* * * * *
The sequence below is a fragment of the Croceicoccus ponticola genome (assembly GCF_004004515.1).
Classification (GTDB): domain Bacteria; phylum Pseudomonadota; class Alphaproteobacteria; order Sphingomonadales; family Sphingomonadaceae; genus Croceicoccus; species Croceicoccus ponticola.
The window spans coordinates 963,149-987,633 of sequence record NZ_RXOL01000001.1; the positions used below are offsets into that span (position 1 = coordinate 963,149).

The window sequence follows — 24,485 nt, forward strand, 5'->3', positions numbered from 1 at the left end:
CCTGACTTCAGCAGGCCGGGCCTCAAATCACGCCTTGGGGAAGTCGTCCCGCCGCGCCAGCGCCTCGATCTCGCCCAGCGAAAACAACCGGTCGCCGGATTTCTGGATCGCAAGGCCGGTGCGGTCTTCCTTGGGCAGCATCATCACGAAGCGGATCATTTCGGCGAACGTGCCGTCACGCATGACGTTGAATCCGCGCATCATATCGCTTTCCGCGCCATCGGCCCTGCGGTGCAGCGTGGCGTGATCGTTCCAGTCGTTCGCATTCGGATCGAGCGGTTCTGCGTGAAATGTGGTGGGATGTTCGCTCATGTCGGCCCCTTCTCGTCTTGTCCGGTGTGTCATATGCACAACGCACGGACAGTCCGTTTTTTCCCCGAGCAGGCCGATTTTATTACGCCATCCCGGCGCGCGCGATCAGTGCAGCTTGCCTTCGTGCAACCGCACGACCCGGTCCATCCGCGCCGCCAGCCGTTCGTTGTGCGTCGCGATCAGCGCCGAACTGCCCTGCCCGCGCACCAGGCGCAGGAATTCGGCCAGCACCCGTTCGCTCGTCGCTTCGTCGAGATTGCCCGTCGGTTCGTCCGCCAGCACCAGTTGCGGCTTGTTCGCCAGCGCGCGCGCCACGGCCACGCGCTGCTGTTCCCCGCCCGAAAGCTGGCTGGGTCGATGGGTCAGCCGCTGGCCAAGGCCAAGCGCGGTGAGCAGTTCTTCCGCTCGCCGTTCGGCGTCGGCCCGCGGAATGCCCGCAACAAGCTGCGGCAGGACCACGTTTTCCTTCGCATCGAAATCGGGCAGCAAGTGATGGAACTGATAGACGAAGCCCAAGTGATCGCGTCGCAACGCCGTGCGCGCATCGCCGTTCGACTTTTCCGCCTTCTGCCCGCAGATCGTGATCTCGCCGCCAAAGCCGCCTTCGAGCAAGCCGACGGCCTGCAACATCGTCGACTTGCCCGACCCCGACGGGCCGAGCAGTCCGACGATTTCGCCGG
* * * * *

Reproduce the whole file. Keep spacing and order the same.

The sequence below is a fragment of the Croceicoccus ponticola genome (assembly GCF_004004515.1).
Classification (GTDB): domain Bacteria; phylum Pseudomonadota; class Alphaproteobacteria; order Sphingomonadales; family Sphingomonadaceae; genus Croceicoccus; species Croceicoccus ponticola.
The window spans coordinates 963,149-987,633 of sequence record NZ_RXOL01000001.1; the positions used below are offsets into that span (position 1 = coordinate 963,149).

The window sequence follows — 24,485 nt, forward strand, 5'->3', positions numbered from 1 at the left end:
CCTGACTTCAGCAGGCCGGGCCTCAAATCACGCCTTGGGGAAGTCGTCCCGCCGCGCCAGCGCCTCGATCTCGCCCAGCGAAAACAACCGGTCGCCGGATTTCTGGATCGCAAGGCCGGTGCGGTCTTCCTTGGGCAGCATCATCACGAAGCGGATCATTTCGGCGAACGTGCCGTCACGCATGACGTTGAATCCGCGCATCATATCGCTTTCCGCGCCATCGGCCCTGCGGTGCAGCGTGGCGTGATCGTTCCAGTCGTTCGCATTCGGATCGAGCGGTTCTGCGTGAAATGTGGTGGGATGTTCGCTCATGTCGGCCCCTTCTCGTCTTGTCCGGTGTGTCATATGCACAACGCACGGACAGTCCGTTTTTTCCCCGAGCAGGCCGATTTTATTACGCCATCCCGGCGCGCGCGATCAGTGCAGCTTGCCTTCGTGCAACCGCACGACCCGGTCCATCCGCGCCGCCAGCCGTTCGTTGTGCGTCGCGATCAGCGCCGAACTGCCCTGCCCGCGCACCAGGCGCAGGAATTCGGCCAGCACCCGTTCGCTCGTCGCTTCGTCGAGATTGCCCGTCGGTTCGTCCGCCAGCACCAGTTGCGGCTTGTTCGCCAGCGCGCGCGCCACGGCCACGCGCTGCTGTTCCCCGCCCGAAAGCTGGCTGGGTCGATGGGTCAGCCGCTGGCCAAGGCCAAGCGCGGTGAGCAGTTCTTCCGCTCGCCGTTCGGCGTCGGCCCGCGGAATGCCCGCAACAAGCTGCGGCAGGACCACGTTTTCCTTCGCATCGAAATCGGGCAGCAAGTGATGGAACTGATAGACGAAGCCCAAGTGATCGCGTCGCAACGCCGTGCGCGCATCGCCGTTCGACTTTTCCGCCTTCTGCCCGCAGATCGTGATCTCGCCGCCAAAGCCGCCTTCGAGCAAGCCGACGGCCTGCAACATCGTCGACTTGCCCGACCCCGACGGGCCGAGCAGTCCGACGATTTCGCCGG